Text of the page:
Can an actor be an auteur? We use the term to characterize directors or writer-directors who explore a recognizable personal theme in their films. But it seems to me that in her last three feature releases, Scarlett Johansson has created a sort of auteurist trilogy – call it the Scarjo Exploration of Otherness.
Setting aside her recent supporting role in The Winter Soldier, part of her ongoing Marvel franchise stint as a conventional female super-hero, in each of these films (Her, Under the Skin, and Lucy), Johansson puts her impressive set of classically female attributes in the service of a specific exploration. Whether it’s intuitively or calculatedly feminist, her career path seems bent on proving that there’s more to a woman than what meets the eye. Her choice of star vehicles is like a personal essay on the subject of “What is a heroine?”
In Her, as a futuristic computer’s operating system named Samantha, Johansson embodies traditional sexiness and male-objectified Woman-as-Girl-Friday femininity despite the complete absence of what would generally be considered her greatest asset: that face and that body. Operating System Samantha makes both Theodore (Joaquin Phoenix) and the audience fall in love with her on the sheer force of character and personality: a triumph of the feminine spirit, sans the traditional artillery, in which ScarJo bypasses the usual objectification created by “the male gaze.”
According to the subversive dictates of Spike Jonze’s screenplay, this is a romantic dramedy (and a conscious critique of rom-coms) in which boy meets girl, boy loses girl, and boy is abandoned, since girl has redefined herself as an autonomous entity in no need of coupling. In the end, when Samantha morphs into a gender-transcendent, post-singularity super-intelligence, we’re asked to empathize with her choice. And while we, being human, are certainly sympathetic to poor Theo, we do.
In Jonathan Glazer’s profoundly disturbing Under the Skin, a mysterious and beautiful antagonistic-as-protagonist story, Scarjo again challenges the limits of audience empathy, wreaking havoc with our sense of “heroine.” We’re put in the uncomfortable position of being asked to root for the monster in a horror movie: As an efficient extraterrestrial wearing a human body as disguise, Johansson starts out in creepy predator mode, dispassionately dispatching a series of hapless male victims, her alien agenda obscure and never explained.
But her near-deadpan performance, a subtly nuanced evocation of otherworldliness, begins to win us over. Eventually, the alien is thrown off her game by a whiff of compassion for humanity, and as her character begins to exhibit vulnerability, we find ourselves caring for this inhuman killer. We’re alarmed when the female alien ends up herself a victim of a human male predator – ironically, she’s been undone by her glimmers of empathy for us.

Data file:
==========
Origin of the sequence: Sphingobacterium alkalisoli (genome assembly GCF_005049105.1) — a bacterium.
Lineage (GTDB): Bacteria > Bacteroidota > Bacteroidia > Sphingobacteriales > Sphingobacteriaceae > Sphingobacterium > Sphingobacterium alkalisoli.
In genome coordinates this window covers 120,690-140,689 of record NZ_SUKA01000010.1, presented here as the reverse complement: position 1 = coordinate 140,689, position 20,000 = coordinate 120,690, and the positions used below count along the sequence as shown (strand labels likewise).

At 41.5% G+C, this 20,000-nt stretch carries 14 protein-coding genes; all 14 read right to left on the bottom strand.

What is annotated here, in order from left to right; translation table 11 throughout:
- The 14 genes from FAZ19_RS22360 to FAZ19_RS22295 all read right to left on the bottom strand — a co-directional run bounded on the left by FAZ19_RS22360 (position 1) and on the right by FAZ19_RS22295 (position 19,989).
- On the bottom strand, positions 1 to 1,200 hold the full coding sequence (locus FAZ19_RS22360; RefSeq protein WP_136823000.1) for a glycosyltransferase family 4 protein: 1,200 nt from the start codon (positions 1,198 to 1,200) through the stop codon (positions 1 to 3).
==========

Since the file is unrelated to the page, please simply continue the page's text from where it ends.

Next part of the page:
Here, Johansson dares the audience to identify with her, manipulating the artifice inherent in the relationship between female star and audience, one darkly mirrored by the female alien’s relationship with her victims. It’s a play on, and reversal of, expectations. True to form and intent, Glazer and Johansson manage to leach the prurient interest out of the first film in which Scarjo appears entirely naked. As with Her’s “The Body has no body” gambit, Scarjo’s femininity is on display and yet weirdly neutered, just as her character is revealed yet finally unknowable.
In this regard, Luc Besson’s spectacularly ridiculous Lucy, the last panel in the Scarjo triptych, is a further variation on the same theme. For the third time, Johansson inhabits a role that defies our perception of how a female protagonist is supposed to act. Unlike the mechanism found in most action programmers, this check-your-brain-at-the-door film, as entertaining as it is nonsensical, doesn’t even clarify what its heroine ultimately wants, let alone define her as any relatable archetype.
Lucy starts with the star as victim, a not-so-bright party girl turned drug mule. With a black market wonder drug in her system, Lucy soon grows into a vengeful superhuman killing machine - a darker criminal incarnation of her Black Widow super-heroine persona. Eventually she becomes an organic super-computer capable of manipulating time and space, and upon reaching 100% of her brain’s capacity, (hello, Her) transforms herself into pure consciousness.
Who, or what, are we left to root for, beyond Besson’s bravura popcorn pyrotechnics? The role of Lucy may be about as far out as Johansson wants to go. Largely due to the incoherence of the script, we’re left not so much participating in our heroine’s wildly unconventional adventure as bearing uncomprehending witness to it.
But the film seems the logical capper to a series of deliberately provocative reversals on the standard contract that’s struck between a female star and her audience. This auterist actress is taking us, by the set of that lucious lower lip, to realms beyond likable, fuckable, and formidable, and in doing so is redefining our perception of what a heroine can be.